Manchester Genomics Service, part of Saint Mary’s Hospital, was delighted to welcome to Manchester yesterday Professor Dame Sue Hill, Chief Scientific Officer at NHS England and Professor Mark Caulfield, Chief Scientist at Genomics England to celebrate Greater Manchester’s contribution to the 100k Genome Project.
Reflecting on how the Manchester Genomic Centre was the first UK centre to recruit a patient to the 100k Genome Project, Prof Hill congratulated the Centre on its contribution to a UK wide achievement of 97,993 samples of DNA being collected over a three year period.
She said Manchester stood out for its systematic approach to education and training to raise awareness of the Genome Project in clinical areas, as well as its approach to patient and public engagement, its effective integration of genomic medicine into clinical pathways and its work through cancer champions to enhance recruitment. Through its work on the project, the Centre has collected over 5,500 samples from participants with rare diseases and cancer.
Manchester was one of 13 centres which took part in the three-year long 100k Genome Project and is now hosting one of seven confirmed national Genomic Laboratory Hubs to accelerate new ways of working to deliver the new NHS Genomic Medicine Service.
A new mechanism which switches off a gene in families affected by breast and ovarian cancer was been identifier through research co-led by Professors Gareth Evans and Bill Newman and Dr Miriam Smith from the Manchester Centre for Genomic Medicine and The University of Manchester. Known as epigenetic silencing, the research has been published in the American Journal of Human Genetics today. The research was funded by Prevent Breast Cancer and the NIHR.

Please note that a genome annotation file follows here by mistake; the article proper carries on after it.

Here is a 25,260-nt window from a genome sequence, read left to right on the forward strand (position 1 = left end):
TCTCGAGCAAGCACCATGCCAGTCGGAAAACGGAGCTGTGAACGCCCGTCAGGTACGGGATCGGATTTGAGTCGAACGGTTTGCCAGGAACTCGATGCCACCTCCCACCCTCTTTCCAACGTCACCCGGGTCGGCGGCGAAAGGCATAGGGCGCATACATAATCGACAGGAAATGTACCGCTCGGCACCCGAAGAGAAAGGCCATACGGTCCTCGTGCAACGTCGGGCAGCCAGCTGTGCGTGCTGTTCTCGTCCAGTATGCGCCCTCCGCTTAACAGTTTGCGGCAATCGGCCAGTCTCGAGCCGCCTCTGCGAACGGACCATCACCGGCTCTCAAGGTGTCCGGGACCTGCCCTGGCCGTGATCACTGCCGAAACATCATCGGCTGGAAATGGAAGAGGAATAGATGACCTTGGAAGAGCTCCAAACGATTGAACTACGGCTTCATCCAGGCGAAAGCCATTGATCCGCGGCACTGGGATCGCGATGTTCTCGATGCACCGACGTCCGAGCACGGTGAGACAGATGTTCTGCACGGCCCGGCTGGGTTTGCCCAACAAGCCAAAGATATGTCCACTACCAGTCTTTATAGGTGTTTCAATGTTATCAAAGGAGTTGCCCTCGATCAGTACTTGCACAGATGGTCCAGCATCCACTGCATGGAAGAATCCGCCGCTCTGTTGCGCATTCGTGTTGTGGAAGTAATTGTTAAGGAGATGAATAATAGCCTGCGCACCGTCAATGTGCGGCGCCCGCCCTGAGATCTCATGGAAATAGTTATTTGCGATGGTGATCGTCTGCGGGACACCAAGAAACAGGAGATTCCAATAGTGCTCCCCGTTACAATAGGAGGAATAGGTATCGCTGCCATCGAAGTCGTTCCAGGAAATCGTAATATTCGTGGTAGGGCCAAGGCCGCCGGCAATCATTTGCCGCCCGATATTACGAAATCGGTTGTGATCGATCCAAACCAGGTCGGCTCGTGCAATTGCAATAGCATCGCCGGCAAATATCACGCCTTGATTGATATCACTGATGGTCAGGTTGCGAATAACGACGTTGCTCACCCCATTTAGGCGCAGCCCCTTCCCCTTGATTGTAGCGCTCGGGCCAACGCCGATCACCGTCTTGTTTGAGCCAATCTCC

Rebekah, 26 from Manchester, has a family history of early on-set breast cancer and is from one of the two families where this new variation has been identified. She said:
With such a strong family history of breast cancer, I was always aware that I might be at higher risk. When my mum was told she didn’t carry the BRCA mutation but did have this new genetic change, I decided I needed to know my risk too. Knowledge is power, so I wanted to be on the front foot and have a clear understanding of my own risk of getting breast cancer.
Thankfully, I tested as negative which means that I don’t have a raised risk. Knowing this has changed my outlook; I’m not going to be spending my life worrying about getting cancer – and any kids I later have won’t be at higher risk, either.
Rebekah, from Manchester
Manchester is leading the development of a new genetic test that could identify the risk of, and therefore help to avoid, permanent antibiotic-related hearing loss in newborn babies.
Some babies can develop irreversible hearing loss when exposed to gentamicin – a commonly used antibiotic – due to an identified genetic predisposition. Antibiotic treatment should to be started within the first hour after admission, but currently there are no suitable tests to identify those at risk of hearing loss within this timeframe. It’s hoped that the new test could allow genetic results to be available within an hour, and be performed at the patient’s bedside.
Professor Bill Newman will lead the consortium, which will work closely with parents of children previously treated on intensive care units.
We look forward to working with our colleagues in Manchester and Liverpool to assess the impact of rapid genetic testing as a method of avoiding irreversible hearing loss in babies treated with antibiotics. Successful implementation would be a first in the integration of a rapid decision making, genetic-based diagnostic in the UK NHS.
— Professor Bill Newman
Further detailare available from a news article on the Manchester Biomedical Research Centre website.